It seems, in effect, to be saying that he'd be taking the oath with his fingers crossed . . . an amusing and rather sophomoric (though obviously non-existent) loophole.

The thoughts of Blame Jared on 22 September 2006 - 17:43 Central
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Well of course he would cross his fingers in some juvenile way in order to fail to fulfill the duties of the office as an appellate judge. He is, after all, a Democrat.

Good ol' Benny Franks. What a guy. He'll tell reporters at the El Paso Times that he's an atheist, but when he gets confronted on this in Bowie County, smack in the middle of the Bible Belt, he'll deny ever making that claim. He'll tell the good voters what he thinks they want to hear.

It's not about atheism, lack of morals, or his desire to be elected. It's about how he won't even stand by his own convictions. How can we trust a man like that to make sound decisions that affect the daily lives of Texans?

The thoughts of Linda on 18 October 2006 - 12:05 Central
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Inconsistency could be a serious charge here, Linda. Unfortunately, you've provided no documentation for your claim. Furthermore, your claim was never advanced in the GOP press release I quoted.

So I just spent about five minutes trying to track down substantiation. What I found was a Law.com article by "Mary Alice Robbins, Texas Lawyer" advancing an argument -- which I find very believable -- that Franks was misquoted from the start:

The Republican Party's allegation that Franks is an atheist stems from a June 18, 2002, article published in the El Paso Times, after the Texas Democratic Party held its state convention in the far west Texas city.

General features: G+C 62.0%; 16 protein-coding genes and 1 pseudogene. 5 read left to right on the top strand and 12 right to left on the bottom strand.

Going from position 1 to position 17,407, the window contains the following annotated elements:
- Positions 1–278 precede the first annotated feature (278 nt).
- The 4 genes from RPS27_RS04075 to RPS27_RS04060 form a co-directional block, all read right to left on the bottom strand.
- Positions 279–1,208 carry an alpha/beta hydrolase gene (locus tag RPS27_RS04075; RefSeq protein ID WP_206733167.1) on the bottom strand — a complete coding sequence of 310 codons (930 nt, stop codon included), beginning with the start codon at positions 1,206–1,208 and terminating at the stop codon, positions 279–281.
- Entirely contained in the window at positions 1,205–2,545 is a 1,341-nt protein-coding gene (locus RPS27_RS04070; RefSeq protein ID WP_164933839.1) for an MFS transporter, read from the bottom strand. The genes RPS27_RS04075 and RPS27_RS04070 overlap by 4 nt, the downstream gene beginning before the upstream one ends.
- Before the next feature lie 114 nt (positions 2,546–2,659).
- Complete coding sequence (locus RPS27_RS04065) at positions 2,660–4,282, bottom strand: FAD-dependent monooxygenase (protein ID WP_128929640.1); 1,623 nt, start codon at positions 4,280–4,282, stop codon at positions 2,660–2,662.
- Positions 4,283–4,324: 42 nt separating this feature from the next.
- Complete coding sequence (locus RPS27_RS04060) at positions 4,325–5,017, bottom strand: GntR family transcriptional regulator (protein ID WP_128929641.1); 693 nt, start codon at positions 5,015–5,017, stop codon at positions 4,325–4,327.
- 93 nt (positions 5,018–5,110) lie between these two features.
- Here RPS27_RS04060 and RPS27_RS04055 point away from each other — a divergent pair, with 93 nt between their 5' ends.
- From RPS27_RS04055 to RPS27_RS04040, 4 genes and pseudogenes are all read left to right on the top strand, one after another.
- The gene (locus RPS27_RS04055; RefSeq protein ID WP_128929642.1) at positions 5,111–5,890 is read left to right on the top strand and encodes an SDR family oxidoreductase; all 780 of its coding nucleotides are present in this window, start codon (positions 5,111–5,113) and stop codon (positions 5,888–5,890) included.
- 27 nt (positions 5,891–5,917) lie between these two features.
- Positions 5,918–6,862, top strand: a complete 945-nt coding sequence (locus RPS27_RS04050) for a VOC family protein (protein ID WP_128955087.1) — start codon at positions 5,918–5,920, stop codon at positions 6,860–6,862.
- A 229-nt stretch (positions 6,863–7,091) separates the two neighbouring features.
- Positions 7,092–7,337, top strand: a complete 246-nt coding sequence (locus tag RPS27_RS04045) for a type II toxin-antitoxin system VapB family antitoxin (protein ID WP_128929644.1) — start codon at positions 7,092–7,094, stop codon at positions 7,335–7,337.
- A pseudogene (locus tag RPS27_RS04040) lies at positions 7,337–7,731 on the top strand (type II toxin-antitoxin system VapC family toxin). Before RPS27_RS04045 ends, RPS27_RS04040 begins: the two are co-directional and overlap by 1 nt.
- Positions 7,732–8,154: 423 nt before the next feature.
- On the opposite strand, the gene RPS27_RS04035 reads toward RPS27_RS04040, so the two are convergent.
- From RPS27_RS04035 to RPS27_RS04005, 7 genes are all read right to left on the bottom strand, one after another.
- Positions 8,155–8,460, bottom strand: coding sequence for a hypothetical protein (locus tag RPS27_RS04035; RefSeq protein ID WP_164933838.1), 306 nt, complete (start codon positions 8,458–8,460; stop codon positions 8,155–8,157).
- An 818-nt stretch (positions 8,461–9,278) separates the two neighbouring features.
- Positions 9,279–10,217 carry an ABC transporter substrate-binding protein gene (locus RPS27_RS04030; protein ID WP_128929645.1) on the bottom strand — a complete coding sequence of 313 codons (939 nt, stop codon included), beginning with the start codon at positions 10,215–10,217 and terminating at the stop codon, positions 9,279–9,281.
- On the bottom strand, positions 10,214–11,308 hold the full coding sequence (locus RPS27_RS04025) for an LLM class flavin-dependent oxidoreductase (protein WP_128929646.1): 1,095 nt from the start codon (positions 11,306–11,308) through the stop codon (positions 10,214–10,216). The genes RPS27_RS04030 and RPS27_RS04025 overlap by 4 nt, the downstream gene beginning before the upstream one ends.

As noted in the article, Democrats on the party's platform committee debated whether to drop "God" from a sentence on the first page of the committee's platform report that read: "We want a Texas where all people can fulfill their dreams and achieve their God-given potential."

The article quotes Franks, a member of the platform committee, as saying, "I'm an atheist, [and] this does not bother me. I'm a pragmatist."

Franks says the article misquoted him and what he said was, "Let's say I'm an atheist. I still have no problem with this platform, because I'm a pragmatist." What he was saying, Franks says, is that, if he were an atheist, he would not be offended by the reference to God in the platform.

That sounds entirely plausible to me. Certainly, it gives me plenty of room to believe the man about his own religious beliefs. (That article even explains why the GOP press release mentions the Democratic platform, which until now seemed totally irrelevant.) So now you've raised the possibility that the GOP article is not only prejudicial but also inaccurate. Thanks for pointing that out.

The thoughts of Wilson on 18 October 2006 - 15:31 Central
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